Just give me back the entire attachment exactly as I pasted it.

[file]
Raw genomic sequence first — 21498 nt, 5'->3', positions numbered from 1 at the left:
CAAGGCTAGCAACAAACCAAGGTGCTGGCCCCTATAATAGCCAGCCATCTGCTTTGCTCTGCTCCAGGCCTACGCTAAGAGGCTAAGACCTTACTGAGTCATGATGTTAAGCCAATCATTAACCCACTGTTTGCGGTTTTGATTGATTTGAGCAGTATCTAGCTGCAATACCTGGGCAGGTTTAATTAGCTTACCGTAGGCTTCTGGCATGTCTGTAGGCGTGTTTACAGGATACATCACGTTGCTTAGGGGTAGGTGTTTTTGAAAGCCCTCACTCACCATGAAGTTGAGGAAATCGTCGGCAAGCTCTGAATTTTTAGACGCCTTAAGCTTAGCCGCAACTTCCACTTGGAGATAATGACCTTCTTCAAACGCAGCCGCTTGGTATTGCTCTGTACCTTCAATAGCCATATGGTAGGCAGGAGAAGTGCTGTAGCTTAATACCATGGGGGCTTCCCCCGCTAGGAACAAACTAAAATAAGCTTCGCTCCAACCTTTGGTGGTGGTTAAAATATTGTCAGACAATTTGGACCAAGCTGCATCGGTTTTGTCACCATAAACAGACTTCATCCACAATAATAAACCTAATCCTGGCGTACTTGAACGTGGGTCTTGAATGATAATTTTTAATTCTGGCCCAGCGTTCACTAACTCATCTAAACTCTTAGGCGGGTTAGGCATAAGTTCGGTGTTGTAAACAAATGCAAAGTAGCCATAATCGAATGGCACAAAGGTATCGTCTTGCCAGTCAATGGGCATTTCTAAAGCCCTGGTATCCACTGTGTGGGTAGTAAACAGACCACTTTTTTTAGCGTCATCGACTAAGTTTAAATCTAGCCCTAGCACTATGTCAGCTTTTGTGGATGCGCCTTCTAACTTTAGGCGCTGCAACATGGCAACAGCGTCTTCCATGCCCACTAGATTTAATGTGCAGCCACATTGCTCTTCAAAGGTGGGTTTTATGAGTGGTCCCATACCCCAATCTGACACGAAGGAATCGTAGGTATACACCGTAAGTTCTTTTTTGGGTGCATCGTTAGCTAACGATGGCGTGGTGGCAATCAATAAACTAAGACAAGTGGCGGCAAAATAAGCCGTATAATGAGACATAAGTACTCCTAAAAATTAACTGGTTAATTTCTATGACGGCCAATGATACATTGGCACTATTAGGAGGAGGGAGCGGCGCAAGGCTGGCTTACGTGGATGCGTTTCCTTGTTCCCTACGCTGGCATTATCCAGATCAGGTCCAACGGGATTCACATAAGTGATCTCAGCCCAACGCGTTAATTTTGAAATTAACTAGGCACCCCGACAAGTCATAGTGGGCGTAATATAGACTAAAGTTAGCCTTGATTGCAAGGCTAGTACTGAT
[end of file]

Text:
Raw genomic sequence first — 21498 nt, 5'->3', positions numbered from 1 at the left:
CAAGGCTAGCAACAAACCAAGGTGCTGGCCCCTATAATAGCCAGCCATCTGCTTTGCTCTGCTCCAGGCCTACGCTAAGAGGCTAAGACCTTACTGAGTCATGATGTTAAGCCAATCATTAACCCACTGTTTGCGGTTTTGATTGATTTGAGCAGTATCTAGCTGCAATACCTGGGCAGGTTTAATTAGCTTACCGTAGGCTTCTGGCATGTCTGTAGGCGTGTTTACAGGATACATCACGTTGCTTAGGGGTAGGTGTTTTTGAAAGCCCTCACTCACCATGAAGTTGAGGAAATCGTCGGCAAGCTCTGAATTTTTAGACGCCTTAAGCTTAGCCGCAACTTCCACTTGGAGATAATGACCTTCTTCAAACGCAGCCGCTTGGTATTGCTCTGTACCTTCAATAGCCATATGGTAGGCAGGAGAAGTGCTGTAGCTTAATACCATGGGGGCTTCCCCCGCTAGGAACAAACTAAAATAAGCTTCGCTCCAACCTTTGGTGGTGGTTAAAATATTGTCAGACAATTTGGACCAAGCTGCATCGGTTTTGTCACCATAAACAGACTTCATCCACAATAATAAACCTAATCCTGGCGTACTTGAACGTGGGTCTTGAATGATAATTTTTAATTCTGGCCCAGCGTTCACTAACTCATCTAAACTCTTAGGCGGGTTAGGCATAAGTTCGGTGTTGTAAACAAATGCAAAGTAGCCATAATCGAATGGCACAAAGGTATCGTCTTGCCAGTCAATGGGCATTTCTAAAGCCCTGGTATCCACTGTGTGGGTAGTAAACAGACCACTTTTTTTAGCGTCATCGACTAAGTTTAAATCTAGCCCTAGCACTATGTCAGCTTTTGTGGATGCGCCTTCTAACTTTAGGCGCTGCAACATGGCAACAGCGTCTTCCATGCCCACTAGATTTAATGTGCAGCCACATTGCTCTTCAAAGGTGGGTTTTATGAGTGGTCCCATACCCCAATCTGACACGAAGGAATCGTAGGTATACACCGTAAGTTCTTTTTTGGGTGCATCGTTAGCTAACGATGGCGTGGTGGCAATCAATAAACTAAGACAAGTGGCGGCAAAATAAGCCGTATAATGAGACATAAGTACTCCTAAAAATTAACTGGTTAATTTCTATGACGGCCAATGATACATTGGCACTATTAGGAGGAGGGAGCGGCGCAAGGCTGGCTTACGTGGATGCGTTTCCTTGTTCCCTACGCTGGCATTATCCAGATCAGGTCCAACGGGATTCACATAAGTGATCTCAGCCCAACGCGTTAATTTTGAAATTAACTAGGCACCCCGACAAGTCATAGTGGGCGTAATATAGACTAAAGTTAGCCTTGATTGCAAGGCTAGTACTGAT